A prominent cryptocurrency engineer has spoken at length this week regarding the issue of lost and stolen Bitcoin. Whilst this issue might seem trivial at first glance for those not affected, it has overarching effects on the total supply and price of Bitcoin.
The issue was raised by Jameson Lopp, who has previously been the lead engineer at BitGo as well as an engineer for CasaHODL, who spoke at the Building on Bitcoin this week. More specifically, Lopp stated that a whopping amount of six million Bitcoin is currently inaccessible.
These six million Bitcoin consist of roughly 2 million stolen Bitcoin, as well as 4 million Bitcoin which are irretrievably lost. Moreover, as it is impossible to hard fork the blockchain in an effort to retrieve these lost Bitcoin, this means that a staggering 28.5% of Bitcoin’s fixed supply will remain lost.
This means that although 17 million Bitcoin are currently in circulation, a mere 11 million are actually accessible for users. What’s more, only 21 million Bitcoin can ever exist – at least 6 million of which will, therefore, remain unreachable for users.
Investors and analysts have frequently linked the price of Bitcoin to the fixed supply of the cryptocurrency. However, these findings would entail that the total accessible supply of Bitcoin will at the most be 71.5% of the 21 million Bitcoin that can be produced.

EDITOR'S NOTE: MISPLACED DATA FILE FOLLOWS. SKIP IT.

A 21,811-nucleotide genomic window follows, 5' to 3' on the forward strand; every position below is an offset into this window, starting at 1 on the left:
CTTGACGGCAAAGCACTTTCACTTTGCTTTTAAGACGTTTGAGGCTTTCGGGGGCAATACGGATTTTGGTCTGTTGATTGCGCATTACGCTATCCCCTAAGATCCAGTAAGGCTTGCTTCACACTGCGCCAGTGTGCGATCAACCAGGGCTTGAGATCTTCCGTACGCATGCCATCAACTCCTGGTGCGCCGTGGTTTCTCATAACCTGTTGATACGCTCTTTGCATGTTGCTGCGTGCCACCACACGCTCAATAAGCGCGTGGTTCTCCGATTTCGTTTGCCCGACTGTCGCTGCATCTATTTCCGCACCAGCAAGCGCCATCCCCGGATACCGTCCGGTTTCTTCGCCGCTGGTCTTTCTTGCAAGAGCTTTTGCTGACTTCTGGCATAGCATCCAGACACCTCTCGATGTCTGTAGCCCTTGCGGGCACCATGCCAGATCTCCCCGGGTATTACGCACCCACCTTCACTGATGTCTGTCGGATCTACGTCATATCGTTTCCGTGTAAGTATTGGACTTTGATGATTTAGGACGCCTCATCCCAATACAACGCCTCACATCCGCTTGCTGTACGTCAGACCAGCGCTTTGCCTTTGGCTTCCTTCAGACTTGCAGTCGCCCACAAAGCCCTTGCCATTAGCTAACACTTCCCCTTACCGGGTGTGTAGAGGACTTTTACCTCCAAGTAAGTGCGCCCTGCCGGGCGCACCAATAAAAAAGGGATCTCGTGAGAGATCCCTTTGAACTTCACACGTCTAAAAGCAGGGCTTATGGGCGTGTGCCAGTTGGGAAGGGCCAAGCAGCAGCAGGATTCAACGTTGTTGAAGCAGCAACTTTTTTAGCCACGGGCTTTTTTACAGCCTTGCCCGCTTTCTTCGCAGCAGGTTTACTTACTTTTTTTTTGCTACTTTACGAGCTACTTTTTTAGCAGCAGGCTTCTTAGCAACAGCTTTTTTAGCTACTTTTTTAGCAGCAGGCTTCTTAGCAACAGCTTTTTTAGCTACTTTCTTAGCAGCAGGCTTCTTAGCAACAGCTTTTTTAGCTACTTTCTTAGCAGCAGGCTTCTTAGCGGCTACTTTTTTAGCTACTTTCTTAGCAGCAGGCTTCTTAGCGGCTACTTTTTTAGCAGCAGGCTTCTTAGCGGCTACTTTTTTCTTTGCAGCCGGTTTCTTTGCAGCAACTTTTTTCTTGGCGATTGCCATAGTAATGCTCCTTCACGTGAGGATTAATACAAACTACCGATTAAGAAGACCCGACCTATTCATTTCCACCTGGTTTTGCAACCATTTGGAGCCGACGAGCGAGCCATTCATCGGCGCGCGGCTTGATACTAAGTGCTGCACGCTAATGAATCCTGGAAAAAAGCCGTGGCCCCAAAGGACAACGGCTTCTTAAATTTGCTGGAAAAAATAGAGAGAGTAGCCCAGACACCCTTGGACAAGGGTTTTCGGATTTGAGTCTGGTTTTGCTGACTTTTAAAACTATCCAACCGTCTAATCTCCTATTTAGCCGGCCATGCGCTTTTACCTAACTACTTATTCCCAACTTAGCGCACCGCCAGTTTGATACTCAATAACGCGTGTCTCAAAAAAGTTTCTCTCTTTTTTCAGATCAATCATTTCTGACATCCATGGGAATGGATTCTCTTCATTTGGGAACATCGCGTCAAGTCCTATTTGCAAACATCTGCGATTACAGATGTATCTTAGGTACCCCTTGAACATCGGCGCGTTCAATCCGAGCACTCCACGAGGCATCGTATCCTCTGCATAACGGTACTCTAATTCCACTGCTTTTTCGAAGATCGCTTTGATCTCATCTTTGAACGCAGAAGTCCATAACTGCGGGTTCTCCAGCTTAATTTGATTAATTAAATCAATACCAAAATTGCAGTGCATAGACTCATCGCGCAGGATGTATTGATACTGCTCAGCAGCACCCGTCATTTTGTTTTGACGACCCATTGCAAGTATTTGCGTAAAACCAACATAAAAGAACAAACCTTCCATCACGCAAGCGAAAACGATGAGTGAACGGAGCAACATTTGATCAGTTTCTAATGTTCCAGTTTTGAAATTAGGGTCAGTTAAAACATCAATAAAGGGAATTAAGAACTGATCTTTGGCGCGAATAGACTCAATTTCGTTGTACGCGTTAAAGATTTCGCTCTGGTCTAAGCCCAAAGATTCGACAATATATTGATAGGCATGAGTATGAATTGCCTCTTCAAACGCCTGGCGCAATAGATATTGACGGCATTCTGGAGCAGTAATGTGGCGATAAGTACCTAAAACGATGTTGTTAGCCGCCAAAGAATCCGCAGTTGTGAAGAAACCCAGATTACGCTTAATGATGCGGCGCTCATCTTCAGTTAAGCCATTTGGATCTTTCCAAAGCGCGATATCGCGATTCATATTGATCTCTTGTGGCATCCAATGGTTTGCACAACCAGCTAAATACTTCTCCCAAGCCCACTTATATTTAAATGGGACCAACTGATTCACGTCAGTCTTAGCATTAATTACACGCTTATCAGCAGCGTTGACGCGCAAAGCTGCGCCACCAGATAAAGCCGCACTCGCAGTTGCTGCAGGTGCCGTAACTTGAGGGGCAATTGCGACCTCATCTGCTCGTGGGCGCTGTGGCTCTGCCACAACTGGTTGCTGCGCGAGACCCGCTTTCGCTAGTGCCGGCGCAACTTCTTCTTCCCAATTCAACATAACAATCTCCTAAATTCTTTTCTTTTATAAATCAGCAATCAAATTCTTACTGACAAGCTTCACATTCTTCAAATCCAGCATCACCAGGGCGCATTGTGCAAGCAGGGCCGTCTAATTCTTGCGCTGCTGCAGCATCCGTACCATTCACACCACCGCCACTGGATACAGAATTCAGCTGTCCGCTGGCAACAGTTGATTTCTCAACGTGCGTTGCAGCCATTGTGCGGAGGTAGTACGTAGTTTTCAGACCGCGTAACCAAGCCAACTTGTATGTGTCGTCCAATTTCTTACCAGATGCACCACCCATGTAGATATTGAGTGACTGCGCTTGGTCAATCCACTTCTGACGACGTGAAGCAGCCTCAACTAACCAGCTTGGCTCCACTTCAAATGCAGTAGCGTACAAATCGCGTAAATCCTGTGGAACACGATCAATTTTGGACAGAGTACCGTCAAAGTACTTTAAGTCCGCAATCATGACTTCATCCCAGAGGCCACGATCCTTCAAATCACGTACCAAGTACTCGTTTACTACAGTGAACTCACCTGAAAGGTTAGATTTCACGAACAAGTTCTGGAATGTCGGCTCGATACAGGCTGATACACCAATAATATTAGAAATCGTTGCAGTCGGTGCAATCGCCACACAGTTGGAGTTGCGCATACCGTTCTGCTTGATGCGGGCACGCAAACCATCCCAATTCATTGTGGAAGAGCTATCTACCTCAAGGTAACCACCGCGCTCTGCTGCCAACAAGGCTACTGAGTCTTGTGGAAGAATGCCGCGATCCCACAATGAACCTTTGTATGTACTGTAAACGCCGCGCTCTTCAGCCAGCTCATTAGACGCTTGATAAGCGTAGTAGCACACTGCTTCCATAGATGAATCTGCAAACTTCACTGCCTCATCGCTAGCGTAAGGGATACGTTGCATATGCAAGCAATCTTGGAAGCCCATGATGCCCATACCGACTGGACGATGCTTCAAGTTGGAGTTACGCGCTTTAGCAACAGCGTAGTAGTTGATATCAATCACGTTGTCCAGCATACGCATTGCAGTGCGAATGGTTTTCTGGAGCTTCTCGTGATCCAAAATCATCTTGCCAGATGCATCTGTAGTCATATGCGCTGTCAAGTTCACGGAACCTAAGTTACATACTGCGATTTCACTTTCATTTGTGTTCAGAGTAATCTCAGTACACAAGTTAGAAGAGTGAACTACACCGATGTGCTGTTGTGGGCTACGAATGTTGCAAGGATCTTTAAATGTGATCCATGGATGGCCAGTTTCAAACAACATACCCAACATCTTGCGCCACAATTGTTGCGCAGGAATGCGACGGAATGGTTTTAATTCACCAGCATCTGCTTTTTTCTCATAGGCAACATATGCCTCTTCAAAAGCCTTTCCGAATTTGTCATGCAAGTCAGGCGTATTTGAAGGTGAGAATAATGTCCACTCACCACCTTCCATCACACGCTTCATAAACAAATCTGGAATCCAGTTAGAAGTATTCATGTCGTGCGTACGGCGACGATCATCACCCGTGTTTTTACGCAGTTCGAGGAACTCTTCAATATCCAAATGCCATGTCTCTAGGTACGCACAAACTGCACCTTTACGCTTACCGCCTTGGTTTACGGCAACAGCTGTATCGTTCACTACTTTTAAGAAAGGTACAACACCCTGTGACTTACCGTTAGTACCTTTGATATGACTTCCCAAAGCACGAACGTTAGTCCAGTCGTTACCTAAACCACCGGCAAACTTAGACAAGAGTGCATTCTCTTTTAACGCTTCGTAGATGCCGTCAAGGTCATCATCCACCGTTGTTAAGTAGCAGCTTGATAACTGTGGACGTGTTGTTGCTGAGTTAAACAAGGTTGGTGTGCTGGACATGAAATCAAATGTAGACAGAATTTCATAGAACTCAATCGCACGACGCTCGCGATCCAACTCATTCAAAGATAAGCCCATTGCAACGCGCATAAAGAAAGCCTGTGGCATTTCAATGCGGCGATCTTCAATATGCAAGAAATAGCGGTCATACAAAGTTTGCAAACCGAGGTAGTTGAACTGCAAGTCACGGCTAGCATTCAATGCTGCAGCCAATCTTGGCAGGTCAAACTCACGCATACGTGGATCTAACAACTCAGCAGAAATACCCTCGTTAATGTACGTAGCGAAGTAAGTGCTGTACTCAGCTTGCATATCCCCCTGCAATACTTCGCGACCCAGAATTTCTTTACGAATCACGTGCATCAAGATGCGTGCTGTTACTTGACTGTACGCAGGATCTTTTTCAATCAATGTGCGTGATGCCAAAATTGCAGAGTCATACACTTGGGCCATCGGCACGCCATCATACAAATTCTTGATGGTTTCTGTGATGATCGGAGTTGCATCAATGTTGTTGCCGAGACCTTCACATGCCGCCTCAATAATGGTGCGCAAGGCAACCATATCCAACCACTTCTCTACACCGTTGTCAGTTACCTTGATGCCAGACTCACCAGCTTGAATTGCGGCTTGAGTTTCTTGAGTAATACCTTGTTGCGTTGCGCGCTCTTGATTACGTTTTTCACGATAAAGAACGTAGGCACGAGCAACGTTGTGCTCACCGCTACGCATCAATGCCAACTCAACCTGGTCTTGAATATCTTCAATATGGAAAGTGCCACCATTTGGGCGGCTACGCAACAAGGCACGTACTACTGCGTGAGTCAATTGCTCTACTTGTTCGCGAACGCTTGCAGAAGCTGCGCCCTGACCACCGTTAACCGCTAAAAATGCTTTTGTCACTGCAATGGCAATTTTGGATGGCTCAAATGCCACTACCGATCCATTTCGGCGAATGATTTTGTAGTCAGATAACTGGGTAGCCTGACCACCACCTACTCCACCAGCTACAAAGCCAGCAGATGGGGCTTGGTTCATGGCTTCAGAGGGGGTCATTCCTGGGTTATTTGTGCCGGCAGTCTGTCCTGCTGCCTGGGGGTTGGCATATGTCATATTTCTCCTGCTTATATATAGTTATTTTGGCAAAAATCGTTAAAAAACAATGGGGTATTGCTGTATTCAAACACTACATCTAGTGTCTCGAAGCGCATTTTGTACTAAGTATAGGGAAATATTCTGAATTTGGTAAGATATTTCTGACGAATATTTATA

Furthermore, this is barring any further lost or stolen Bitcoin. Basic economics and supply and demand would, therefore, indicate that the long-term price of Bitcoin should increase, as investors realize that only around two-thirds of the total Bitcoin supply will be available.
Also, Lopp’s comments mimic those of Chainalysis, who published a report in November of last year, detailing how 3.79 million Bitcoin could already have been irreversibly lost.
Nonetheless, the senior economist at Chainalysis, Kim Grauer, explained that is is hard to know whether these lost Bitcoin are priced in by the market or not. This is primarily due to the speculative nature of cryptocurrencies in general.
However, if one would assume that the Bitcoin price at the time of writing, around $6,700, is based on the assumed figure of 17.13 million Bitcoin accessible in the market, that number would have to be adjusted to account for these 6 million lost Bitcoin.
This would instead yield a current price of $10,300, as there’s only around 11 million accessible Bitcoin, according to Lopp’s talk at the Building on Bitcoin conference.
Whilst it is impossible to know what a current ”accurate” price of Bitcoin would be, this certainly provides some food for thought. If Lopp’s reasoning and statements are indeed accurate, they would suggest that Bitcoin could be in for a significant price increase as this becomes public knowledge.
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